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Nippon Animation (日本アニメーション Nippon Animēshon?) is a Japanese animation studio. The company is headquartered in Tokyo, with chief offices in the Ginza district of Chūō and production facilities in Tama City.

Nippon Animation is famous for producing numerous anime series based on works of literature such as Anne of Green Gables and The Adventures of Tom Sawyer. Hayao Miyazaki and Isao Takahata, co-founders of the famous Studio Ghibli, directed several episodes in the World Masterpiece Theater series.

Company history

What is now Nippon Animation is descended from Zuiyo Eizo (Zuiyo Enterprises), an animation studio that produced several popular series in the early and mid-1970s, including 1974's Heidi, Girl of the Alps, an adaptation of Johanna Spyri's popular children's book Heidi. The Heidi anime was enormously popular in Japan (and later in Europe as well, and the feature-length edit of the TV series also saw a U.S. VHS release in 1985), but Zuiyo Eizo soon found itself in financial trouble because of the high production costs of a series it was attempting to sell to the European market. In 1975, Zuiyo Eizo was split into two entities: Zuiyo (not Zuiyo Eizo), which absorbed the debt and the rights to the Heidi anime, and Nippon Animation, which was essentially Zuiyo Eizo's production staff (including Miyazaki and Takahata). Officially, Nippon Animation Co., Ltd. was established in June 1975 by company president Koichi Motohashi. The newly rechristened Nippon Animation found success right away with Maya the Bee and A Dog of Flanders, which became the first entry in the World Masterpiece Theater series to be produced under the Nippon Animation name (the series had previously existed during the Zuiyo Eizo era). Hayao Miyazaki left Nippon Animation in 1979 in the middle of the production of Anne of Green Gables to make the Lupin III feature The Castle of Cagliostro.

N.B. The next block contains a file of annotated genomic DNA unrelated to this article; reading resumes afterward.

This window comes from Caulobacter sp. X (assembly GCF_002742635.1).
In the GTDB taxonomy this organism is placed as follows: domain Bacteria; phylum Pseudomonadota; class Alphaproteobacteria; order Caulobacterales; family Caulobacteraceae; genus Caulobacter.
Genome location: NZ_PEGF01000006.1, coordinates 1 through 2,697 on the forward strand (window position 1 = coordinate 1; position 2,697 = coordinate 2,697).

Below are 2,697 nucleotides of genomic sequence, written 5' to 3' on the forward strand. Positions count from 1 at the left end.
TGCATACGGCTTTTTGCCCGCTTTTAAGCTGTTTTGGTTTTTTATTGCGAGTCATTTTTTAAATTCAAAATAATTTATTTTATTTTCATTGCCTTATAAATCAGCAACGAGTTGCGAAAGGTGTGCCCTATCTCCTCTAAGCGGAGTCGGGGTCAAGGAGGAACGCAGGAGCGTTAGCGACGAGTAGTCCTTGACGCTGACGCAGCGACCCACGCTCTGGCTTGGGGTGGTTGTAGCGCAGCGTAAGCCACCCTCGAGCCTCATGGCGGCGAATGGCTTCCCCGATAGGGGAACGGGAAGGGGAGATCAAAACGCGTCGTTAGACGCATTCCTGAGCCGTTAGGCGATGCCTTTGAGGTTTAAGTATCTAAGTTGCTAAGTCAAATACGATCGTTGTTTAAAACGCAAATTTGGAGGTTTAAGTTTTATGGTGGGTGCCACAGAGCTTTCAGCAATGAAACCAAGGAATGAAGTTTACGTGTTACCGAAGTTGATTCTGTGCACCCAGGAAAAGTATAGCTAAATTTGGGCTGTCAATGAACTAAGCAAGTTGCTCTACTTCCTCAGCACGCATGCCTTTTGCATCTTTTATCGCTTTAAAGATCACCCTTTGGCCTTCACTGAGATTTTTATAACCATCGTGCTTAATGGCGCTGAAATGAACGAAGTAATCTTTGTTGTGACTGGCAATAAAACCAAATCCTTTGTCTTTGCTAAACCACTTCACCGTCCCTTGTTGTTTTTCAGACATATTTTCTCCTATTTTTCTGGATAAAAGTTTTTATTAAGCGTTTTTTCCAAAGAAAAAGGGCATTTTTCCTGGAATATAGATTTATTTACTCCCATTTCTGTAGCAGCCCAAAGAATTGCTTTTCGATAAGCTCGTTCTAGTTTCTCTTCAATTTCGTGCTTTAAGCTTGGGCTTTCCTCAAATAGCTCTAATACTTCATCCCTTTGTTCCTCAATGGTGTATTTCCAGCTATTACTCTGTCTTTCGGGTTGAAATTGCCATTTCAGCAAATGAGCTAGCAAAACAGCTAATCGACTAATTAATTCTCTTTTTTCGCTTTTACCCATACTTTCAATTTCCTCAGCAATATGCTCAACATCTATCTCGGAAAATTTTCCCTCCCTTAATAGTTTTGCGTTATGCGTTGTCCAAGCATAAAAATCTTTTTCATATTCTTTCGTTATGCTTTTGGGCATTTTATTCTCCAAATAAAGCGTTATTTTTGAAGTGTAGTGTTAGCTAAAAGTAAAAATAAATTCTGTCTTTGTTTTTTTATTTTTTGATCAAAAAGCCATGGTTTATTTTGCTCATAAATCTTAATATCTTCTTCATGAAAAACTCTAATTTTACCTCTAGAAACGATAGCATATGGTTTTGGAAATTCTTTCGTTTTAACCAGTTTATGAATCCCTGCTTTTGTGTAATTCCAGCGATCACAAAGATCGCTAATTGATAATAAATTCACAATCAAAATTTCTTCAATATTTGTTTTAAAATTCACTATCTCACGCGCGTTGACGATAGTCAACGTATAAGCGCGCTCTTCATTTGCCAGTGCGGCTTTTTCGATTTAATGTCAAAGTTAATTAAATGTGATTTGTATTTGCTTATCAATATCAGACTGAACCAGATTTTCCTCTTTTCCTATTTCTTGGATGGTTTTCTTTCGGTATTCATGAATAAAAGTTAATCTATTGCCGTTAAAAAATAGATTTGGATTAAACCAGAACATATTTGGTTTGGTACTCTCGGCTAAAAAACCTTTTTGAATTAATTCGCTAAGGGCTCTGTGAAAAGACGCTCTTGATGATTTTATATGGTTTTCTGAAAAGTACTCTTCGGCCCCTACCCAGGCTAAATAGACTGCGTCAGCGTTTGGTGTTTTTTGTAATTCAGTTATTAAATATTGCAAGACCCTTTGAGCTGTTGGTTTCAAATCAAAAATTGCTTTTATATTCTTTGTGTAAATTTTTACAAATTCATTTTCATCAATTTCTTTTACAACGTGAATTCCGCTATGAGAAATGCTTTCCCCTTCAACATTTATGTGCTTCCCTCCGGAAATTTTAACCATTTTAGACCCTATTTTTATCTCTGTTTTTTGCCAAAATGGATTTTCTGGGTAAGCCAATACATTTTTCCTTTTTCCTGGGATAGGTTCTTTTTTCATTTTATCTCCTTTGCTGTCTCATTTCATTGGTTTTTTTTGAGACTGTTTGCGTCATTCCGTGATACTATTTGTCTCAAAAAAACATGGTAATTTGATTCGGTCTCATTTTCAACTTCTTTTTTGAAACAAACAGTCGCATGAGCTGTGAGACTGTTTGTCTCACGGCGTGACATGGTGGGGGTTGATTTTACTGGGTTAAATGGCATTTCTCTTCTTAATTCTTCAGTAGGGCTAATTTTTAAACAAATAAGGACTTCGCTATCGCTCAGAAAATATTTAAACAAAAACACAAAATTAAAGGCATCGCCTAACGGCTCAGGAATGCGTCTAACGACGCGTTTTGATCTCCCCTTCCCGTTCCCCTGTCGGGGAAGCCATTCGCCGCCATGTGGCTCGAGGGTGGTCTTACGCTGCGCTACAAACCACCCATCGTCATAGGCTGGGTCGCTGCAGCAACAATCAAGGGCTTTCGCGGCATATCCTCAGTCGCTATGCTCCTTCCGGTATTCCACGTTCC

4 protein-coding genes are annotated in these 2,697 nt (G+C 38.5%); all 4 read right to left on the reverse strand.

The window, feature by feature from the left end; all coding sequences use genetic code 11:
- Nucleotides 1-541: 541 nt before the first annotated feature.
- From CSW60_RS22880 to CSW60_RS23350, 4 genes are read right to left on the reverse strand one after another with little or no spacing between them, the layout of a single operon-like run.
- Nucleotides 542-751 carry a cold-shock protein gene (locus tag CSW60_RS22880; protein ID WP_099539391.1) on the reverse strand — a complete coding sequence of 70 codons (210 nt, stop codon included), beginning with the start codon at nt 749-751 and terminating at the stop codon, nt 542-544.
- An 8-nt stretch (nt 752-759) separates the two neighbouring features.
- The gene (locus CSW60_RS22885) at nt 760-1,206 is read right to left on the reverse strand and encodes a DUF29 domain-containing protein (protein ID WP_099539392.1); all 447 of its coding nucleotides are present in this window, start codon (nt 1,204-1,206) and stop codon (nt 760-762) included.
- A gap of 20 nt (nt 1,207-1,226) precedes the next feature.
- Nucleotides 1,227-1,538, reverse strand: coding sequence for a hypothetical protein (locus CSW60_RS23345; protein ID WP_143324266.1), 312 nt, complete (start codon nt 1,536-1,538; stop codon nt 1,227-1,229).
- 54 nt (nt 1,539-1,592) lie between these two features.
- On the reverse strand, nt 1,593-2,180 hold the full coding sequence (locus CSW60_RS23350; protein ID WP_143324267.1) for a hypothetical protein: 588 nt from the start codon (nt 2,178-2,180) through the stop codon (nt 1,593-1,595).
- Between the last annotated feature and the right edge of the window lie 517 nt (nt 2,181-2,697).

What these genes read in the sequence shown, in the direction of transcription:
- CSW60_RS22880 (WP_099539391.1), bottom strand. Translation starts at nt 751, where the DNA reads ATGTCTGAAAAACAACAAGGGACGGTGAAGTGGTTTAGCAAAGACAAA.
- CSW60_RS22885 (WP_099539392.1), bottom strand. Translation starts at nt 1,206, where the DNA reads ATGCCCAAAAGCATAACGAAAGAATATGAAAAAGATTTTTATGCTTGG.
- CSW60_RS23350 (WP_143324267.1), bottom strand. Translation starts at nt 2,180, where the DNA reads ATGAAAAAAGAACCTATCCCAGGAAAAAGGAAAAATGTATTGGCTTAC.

Body of work

In addition to the World Masterpiece Theater series, Nippon Animation has also produced many other series based on Western works of literature, as well as original works and adaptations of Japanese manga. Many of these are included in the list of the studio's works below.

Of the studio's productions not based on Western literature, the most popular is undoubtedly Chibi Maruko-chan (1990), based on the popular manga by Momoko Sakura. At its peak, this slice-of-life anime about an unusually intelligent elementary-school-aged girl and her family and friends managed an audience rating of nearly 40%, making it one of the highest-rated anime series ever (and the highest-rated anime program in Japanese history at the time).